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Nwadighoha Chinedum E,Bashir Muyiwa Ogungbangbe ,Chikodi Ferdinand Ogbonna,


The study is an empirical survey aimed at examining the restructuring of the assets of Microfinance Banks affected by COVID 19 Pandemic in Nigeria. The area of study, population and sample size are all current status of Microfinance Banks in Nigeria.The research design is centred on the empirical survey of 10 National Microfinance Banks, 135 State MFBs and 766 Unit MFBs in the country. Some of the findings revealed that there is the need for extension of the mandatory restructuring of MFBs as directed by the CBN, that merger and acquisition processes take a long time exercise and may require the engagement of experts and some indices that are critical for the survival and growth of MFBs are not yet put in place by the operators of MFBs in Nigeria and it is recommended that assets revaluation, assets equity swap, new capital injection, private placement of shares and introduction of attractive products by the MFBs to their customers and potential investors are also recommended.

Keywords: Assets Restructuring, Microfinance banks, COVID 19 Pandemic

Full Text


The restructuring of the assets of Microfinance Banks affected by the COVID 19 Pandemic which incapacitated the operations of the MFBs for more than one year and led to the stagnation and economic recession of the Nigerian economy appears to be widely accepted. However, the adverse effect of this phenomenon did not only affect the economic activities of the country but financial operations of all microfinance banks in the country. The assets of the MFBs severely affected are Loans and advances, placements, etc.

The level of non-performing loans in which the Prudential Guideline requires that provisions must be made against such loans which obviously would dilute the capital of such Banks so affected is becoming alarming Nwadighoha (2020). When provisions are made on these nonperforming loans by way of such loans being categorized as either pass or watch, substandard, doubtful or lost, profitability would be adversely affected and obviously impairs the shareholders fund (equity capital) of the microfinance bank which reduces the value placed on the MFB. The adverse consequences are that the (NDIC) will charge premium on each of the non-performing resulting to double tragedy. (Sir, please reconsider this statement as I think that it may not be true) 


The CBN as the major regulatory body of the MFBs in her wisdom considered the option among others, merger and acquisition, relocation to more viable sites, scaling down from national MFBs to State from State to Unit MFBs as the case may be. The Committee of Microfinance banks in Nigeria (COMBIN) also requested for the last optional outright liquidation where circumstances warrant such occasion (CBN, 2021).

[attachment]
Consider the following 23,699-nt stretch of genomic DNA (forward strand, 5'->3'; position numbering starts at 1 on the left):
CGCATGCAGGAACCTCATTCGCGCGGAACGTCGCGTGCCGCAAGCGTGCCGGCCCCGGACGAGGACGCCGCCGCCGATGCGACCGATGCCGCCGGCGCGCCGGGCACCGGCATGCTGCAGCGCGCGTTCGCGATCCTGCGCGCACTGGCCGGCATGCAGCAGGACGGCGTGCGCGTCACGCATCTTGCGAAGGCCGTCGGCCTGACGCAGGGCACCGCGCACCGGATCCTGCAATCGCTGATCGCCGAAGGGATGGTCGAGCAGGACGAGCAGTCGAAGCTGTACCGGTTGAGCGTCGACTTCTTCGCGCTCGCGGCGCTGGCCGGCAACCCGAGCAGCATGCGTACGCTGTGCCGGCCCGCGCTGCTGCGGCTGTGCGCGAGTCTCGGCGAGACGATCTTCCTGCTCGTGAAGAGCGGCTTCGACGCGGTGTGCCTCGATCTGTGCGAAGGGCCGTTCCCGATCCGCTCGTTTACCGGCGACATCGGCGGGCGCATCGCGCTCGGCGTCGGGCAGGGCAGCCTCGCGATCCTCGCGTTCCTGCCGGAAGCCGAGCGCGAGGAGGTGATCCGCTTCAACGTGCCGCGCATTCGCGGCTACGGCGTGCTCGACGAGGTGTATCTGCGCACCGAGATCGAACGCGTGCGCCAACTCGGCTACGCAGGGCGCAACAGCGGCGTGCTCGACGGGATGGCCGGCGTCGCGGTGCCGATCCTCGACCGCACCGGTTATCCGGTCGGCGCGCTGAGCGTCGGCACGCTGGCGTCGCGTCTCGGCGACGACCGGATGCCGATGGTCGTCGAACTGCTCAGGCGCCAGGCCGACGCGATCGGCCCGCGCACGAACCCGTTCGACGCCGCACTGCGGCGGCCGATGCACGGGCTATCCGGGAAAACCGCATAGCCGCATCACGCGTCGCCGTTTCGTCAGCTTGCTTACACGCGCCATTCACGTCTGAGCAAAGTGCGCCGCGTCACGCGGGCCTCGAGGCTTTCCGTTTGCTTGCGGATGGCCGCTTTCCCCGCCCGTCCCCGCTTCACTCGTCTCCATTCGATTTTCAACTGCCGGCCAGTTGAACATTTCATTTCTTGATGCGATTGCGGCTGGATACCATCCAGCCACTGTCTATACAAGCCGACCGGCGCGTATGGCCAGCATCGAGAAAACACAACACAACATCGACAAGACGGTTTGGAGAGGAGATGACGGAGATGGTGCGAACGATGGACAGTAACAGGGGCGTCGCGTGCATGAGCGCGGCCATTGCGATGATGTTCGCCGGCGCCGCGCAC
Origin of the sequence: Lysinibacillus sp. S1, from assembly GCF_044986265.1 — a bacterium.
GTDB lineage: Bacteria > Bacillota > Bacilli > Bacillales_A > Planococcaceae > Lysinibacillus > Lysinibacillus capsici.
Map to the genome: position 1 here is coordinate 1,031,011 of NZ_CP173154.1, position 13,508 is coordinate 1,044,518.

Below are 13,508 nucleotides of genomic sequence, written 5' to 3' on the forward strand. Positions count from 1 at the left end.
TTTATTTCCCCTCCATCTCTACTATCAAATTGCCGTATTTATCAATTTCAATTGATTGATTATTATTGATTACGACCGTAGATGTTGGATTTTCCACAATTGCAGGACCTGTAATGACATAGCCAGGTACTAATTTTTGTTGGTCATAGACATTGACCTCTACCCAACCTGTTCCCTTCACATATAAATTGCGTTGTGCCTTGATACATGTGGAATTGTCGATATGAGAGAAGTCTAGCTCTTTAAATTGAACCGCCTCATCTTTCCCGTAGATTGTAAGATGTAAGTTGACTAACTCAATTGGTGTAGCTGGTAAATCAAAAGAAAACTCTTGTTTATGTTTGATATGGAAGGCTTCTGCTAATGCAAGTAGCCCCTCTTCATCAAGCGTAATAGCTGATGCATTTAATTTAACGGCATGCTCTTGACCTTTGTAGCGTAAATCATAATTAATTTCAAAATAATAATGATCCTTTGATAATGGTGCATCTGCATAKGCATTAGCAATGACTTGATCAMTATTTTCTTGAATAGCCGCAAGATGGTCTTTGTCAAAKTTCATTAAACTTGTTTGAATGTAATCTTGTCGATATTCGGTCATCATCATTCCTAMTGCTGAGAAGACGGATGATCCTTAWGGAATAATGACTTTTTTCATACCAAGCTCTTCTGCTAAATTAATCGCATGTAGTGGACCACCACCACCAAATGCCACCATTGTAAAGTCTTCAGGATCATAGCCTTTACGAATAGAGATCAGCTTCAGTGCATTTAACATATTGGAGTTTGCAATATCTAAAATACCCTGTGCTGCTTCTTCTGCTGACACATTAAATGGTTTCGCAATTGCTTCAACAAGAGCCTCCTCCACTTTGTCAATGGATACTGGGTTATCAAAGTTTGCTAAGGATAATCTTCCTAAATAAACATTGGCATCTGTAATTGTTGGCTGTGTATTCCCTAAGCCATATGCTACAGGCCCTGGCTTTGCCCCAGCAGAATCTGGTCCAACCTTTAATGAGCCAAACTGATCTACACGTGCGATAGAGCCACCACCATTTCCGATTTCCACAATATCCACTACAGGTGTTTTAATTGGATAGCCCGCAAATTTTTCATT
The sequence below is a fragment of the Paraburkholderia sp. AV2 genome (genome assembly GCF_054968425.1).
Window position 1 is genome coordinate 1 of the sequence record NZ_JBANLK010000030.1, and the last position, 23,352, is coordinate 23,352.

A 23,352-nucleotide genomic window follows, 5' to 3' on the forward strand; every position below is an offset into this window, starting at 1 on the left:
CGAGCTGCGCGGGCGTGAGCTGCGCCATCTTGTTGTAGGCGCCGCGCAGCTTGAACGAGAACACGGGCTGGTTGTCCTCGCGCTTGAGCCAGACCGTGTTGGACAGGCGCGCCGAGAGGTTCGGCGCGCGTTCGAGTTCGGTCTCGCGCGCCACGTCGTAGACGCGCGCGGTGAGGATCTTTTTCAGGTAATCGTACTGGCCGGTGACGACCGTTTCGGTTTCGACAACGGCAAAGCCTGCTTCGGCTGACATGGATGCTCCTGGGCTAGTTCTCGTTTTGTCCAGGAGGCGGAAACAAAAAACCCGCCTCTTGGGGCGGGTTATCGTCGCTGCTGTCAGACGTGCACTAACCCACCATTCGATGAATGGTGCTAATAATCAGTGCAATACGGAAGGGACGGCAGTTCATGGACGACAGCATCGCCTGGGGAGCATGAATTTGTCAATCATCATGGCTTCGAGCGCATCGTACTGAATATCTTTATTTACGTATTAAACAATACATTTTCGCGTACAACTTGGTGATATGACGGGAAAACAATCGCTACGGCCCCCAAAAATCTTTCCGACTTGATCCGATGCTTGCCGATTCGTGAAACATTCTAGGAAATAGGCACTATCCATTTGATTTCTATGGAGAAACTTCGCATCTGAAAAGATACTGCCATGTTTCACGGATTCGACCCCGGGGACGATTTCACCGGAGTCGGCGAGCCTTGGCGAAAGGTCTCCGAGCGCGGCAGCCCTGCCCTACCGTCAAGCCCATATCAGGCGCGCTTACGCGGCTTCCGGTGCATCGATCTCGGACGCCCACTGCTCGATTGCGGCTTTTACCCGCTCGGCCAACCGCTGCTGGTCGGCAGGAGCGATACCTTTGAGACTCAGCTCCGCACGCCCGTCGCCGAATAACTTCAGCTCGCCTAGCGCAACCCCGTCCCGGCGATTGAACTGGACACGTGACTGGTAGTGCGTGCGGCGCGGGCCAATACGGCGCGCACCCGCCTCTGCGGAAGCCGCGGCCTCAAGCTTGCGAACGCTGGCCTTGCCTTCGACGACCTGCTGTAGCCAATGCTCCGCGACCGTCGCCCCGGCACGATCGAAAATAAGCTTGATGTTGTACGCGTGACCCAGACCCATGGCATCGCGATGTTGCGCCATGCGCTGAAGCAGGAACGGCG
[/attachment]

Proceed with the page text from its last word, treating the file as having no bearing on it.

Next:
There are other assets of the MFBs that may have been affected by the COVID 19 Pandemic but attention is given to the most liquid and risky assets which are the engine that galvanize the operations of the Banks and all other financial institutions in Nigeria globally. Predicated on these, the researchers evaluated the following specific objectives:

i) Examine of the possibility of reducing the initial capitalization tier 1 MFBs from N35million to below N20million and the extension of the deadline from 2021 to

2023; ii)        Determine the need for realistic merger and acquisition process which should not be adhoc in nature but which could meet the test of time when properly done;

iii)                Exploring other options available in the injection through capital increase, giving attention to other option such as assets valuation asset equity swap and private placement;

iv)                The possibility of diversifying the product of MFBs, and incorporating best business practices, financial integrity/corporate governance, risk management and other marketing strategies to enhance customers attractions to the MFBs.


Review of Related Literature Microfinance Bank 

Microfinance is described as the banking for the less privilege, underserved and unbanked in both rural and urban areas. They are different from commercial banks or Deposit Money Banks (DMBs) because they provide limited banking services tailored towards primarily to designated catchment areas or various groups of active poor persons. Consequently, Micro financing could be said to be provision of financial services to the less privileged or low income households without access to formal financial institutions Conroy (2003).

The major purpose of Micro Finance Banks is to direct attention of purveying credit to small scale Enterprises. In Nigeria, the micro finance Banking concept is an extension of the old community banking system. Lerno (2007) described Microfinance banking as one of the prime strategies for achieving Millennium Development Goals (MDGs), particularly targets that relate to poverty reduction, gender equity and the empowerment of the disadvantaged groups Abubakar (2009). 

Theoretical Review  Bank Capital Theory

This theory implies that lending behaviour of banks to small and medium Enterprises (SMEs) is heavily dependent on capital adequacy requirement. Anyanwu (2004) showed that a charge in interest rate can influence bank’s lending to SMEs through banks’ external


JOURNAL OF ACCOUNTING VOL. 11 (1) January - June 2022

The tending is for the microfinance banks to reduce supply of loan if the capital constraint becomes binding. On the other hand, the banks could also become more willing to lend during situations when the interest rate is favourable Adam (2007).

Empirical Review

Irobi (2005) investigated the impact of microfinance on entrepreneurial development of small scale enterprises that are craving for growth and development in a stiffened economy like Nigeria. The study reveals that there is significant difference in the number of entrepreneurs who use microfinance institutions and those who do not use them. It also added that there is significant effect of microfinance institution’s activities in predicting entrepreneurial development. The researcher concludes that microfinance institutions globally and especially in Nigeria are identified to be one of the key players in the financial industry that have positively affected individuals, business organizations, other financial institutions, government and the economy at large through the services they offer and the functions they perform in the economy Henri (2011).